A coaching-like approach to support internships

A successful learning experience rewards both the student and their instructor

For many university students, the summer also involves an internship or summer job. Workplaces welcome students in various roles: as mentors, colleagues or even internship instructors.

The start of an internship is an important stage during which people get to know each other, prepare policies and reconcile their expectations. Often, scheduling your own work is a challenge during an internship and when starting work, in general. The entity has not yet taken shape, the details are unknown, and the conception of the time the various tasks require is still developing.

“It is difficult for interns to conceptualise the timeframe within which they are expected to complete tasks. Often, they put too much pressure on themselves. For our, the employers’, part, this is sadly a common shortcoming during the orientation phase. Tasks and work stages should be scheduled better for the interns. This is particularly evident with interns who do not have previous education in a specialist field.” (Instructor, internship feedback for the University of Turku 2020)

This indicates that the development of expertise does not only involve knowledge of the content and methods of the work, but also a more extensive understanding of the organisation’s operations and processes. During an internship, a student gets to test their own working methods in a new environment, and often in a slightly more significant role than before. For an instructor, it is good to remember that many things that more experienced employees take for granted are brand new to the intern, and putting them into words or bringing them up is not always easy. Open dialogue and checkpoints agreed on in advance, in addition to free-form discussions, may set a nice rhythm for the internship and allow you to stop and think about more difficult or complex questions.

“We held an initial orientation and had regular guidance discussions and follow-up meetings on work. The intern also participated in the training sessions held during their internship period, which they liked very much. We also held a final discussion.” (Instructor, internship feedback for the University of Turku 2020)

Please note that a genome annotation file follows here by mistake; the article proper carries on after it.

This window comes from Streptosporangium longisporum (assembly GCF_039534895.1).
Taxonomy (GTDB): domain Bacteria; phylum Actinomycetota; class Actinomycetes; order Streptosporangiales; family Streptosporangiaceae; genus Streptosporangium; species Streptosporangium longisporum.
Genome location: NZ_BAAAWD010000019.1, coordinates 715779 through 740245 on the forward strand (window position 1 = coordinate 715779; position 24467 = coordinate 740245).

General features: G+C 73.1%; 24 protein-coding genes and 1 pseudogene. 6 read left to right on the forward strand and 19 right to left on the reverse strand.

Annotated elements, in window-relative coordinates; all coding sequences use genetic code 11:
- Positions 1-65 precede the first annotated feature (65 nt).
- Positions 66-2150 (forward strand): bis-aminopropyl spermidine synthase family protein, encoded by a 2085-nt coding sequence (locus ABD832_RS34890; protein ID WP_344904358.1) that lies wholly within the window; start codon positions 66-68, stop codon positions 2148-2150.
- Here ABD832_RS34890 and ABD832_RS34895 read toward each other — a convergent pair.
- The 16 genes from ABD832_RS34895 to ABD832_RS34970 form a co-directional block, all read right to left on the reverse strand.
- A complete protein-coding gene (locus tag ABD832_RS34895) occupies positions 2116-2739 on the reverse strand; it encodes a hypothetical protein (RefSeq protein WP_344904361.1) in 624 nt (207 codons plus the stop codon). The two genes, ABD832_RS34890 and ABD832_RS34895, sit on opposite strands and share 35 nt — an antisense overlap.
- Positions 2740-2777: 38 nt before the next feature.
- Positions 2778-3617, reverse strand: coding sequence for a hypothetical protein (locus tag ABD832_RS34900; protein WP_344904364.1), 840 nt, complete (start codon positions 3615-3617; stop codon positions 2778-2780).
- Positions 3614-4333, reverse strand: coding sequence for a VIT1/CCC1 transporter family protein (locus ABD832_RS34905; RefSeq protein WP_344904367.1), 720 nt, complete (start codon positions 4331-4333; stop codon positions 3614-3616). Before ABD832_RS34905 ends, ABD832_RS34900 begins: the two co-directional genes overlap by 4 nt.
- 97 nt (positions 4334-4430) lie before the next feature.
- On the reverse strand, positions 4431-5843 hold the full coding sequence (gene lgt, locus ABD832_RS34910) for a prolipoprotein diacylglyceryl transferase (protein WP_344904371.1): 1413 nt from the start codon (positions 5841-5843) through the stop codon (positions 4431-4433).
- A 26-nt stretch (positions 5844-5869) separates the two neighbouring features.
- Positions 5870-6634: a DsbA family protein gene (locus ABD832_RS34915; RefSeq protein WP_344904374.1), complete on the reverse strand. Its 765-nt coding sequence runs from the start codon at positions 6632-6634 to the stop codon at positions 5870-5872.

If you are joining an organisation as a new employee, preparing in advance helps you get into the organisation quicker and lays the foundation for the learning experience during the internship. Making the most of the orientation period at the workplace is recommended. You can also think about what you would like to learn or know. An internship included in your studies may also involve preparing an internship plan, but even if it does not, you can still make your own plan! The employer can also participate in the goal planning. During remote work, in particular, there may be fewer opportunities for spontaneous interaction, which is why you should also focus on taking the initiative yourself. Your interests, suggestions and questions may open up new views of the internship’s content.

“The intern was truly interested in the field and wanted to know why things were done; they did not want to do things only because they were told to, but to know the reasons for working in specific ways. They also offered suggestions and improvements since the atmosphere favoured new and different ideas.” (Instructor, internship feedback for the University of Turku 2020)

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In working life, coaching is used to support personal growth and supervisory work, for example. One approach to coaching is a focus on solutions, in which you try to pay attention to your wishes, goals and dreams and build a path towards them through small and practical steps. Could you also approach your internship through some solution-focused questions?